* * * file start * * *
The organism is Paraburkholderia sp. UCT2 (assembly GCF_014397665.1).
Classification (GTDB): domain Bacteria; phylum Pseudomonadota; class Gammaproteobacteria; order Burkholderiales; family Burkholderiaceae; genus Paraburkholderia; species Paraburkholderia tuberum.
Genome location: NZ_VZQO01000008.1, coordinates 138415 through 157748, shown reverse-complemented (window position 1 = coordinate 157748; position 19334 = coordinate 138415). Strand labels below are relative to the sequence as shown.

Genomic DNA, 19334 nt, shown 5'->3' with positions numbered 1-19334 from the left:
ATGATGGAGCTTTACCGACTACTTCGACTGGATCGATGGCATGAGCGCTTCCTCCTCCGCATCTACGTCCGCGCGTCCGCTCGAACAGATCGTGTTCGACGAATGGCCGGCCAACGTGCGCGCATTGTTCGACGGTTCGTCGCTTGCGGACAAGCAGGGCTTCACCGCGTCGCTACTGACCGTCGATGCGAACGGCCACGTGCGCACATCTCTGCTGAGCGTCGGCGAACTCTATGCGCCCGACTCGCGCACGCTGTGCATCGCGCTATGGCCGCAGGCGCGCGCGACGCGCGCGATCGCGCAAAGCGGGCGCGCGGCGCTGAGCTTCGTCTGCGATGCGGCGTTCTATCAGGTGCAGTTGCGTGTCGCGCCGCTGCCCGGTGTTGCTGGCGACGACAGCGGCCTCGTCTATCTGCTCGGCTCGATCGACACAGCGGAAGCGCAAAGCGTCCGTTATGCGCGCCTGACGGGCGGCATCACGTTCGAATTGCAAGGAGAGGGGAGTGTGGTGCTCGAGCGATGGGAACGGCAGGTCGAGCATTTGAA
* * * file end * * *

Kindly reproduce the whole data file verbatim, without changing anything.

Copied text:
The organism is Paraburkholderia sp. UCT2 (assembly GCF_014397665.1).
Classification (GTDB): domain Bacteria; phylum Pseudomonadota; class Gammaproteobacteria; order Burkholderiales; family Burkholderiaceae; genus Paraburkholderia; species Paraburkholderia tuberum.
Genome location: NZ_VZQO01000008.1, coordinates 138415 through 157748, shown reverse-complemented (window position 1 = coordinate 157748; position 19334 = coordinate 138415). Strand labels below are relative to the sequence as shown.

Genomic DNA, 19334 nt, shown 5'->3' with positions numbered 1-19334 from the left:
ATGATGGAGCTTTACCGACTACTTCGACTGGATCGATGGCATGAGCGCTTCCTCCTCCGCATCTACGTCCGCGCGTCCGCTCGAACAGATCGTGTTCGACGAATGGCCGGCCAACGTGCGCGCATTGTTCGACGGTTCGTCGCTTGCGGACAAGCAGGGCTTCACCGCGTCGCTACTGACCGTCGATGCGAACGGCCACGTGCGCACATCTCTGCTGAGCGTCGGCGAACTCTATGCGCCCGACTCGCGCACGCTGTGCATCGCGCTATGGCCGCAGGCGCGCGCGACGCGCGCGATCGCGCAAAGCGGGCGCGCGGCGCTGAGCTTCGTCTGCGATGCGGCGTTCTATCAGGTGCAGTTGCGTGTCGCGCCGCTGCCCGGTGTTGCTGGCGACGACAGCGGCCTCGTCTATCTGCTCGGCTCGATCGACACAGCGGAAGCGCAAAGCGTCCGTTATGCGCGCCTGACGGGCGGCATCACGTTCGAATTGCAAGGAGAGGGGAGTGTGGTGCTCGAGCGATGGGAACGGCAGGTCGAGCATTTGAA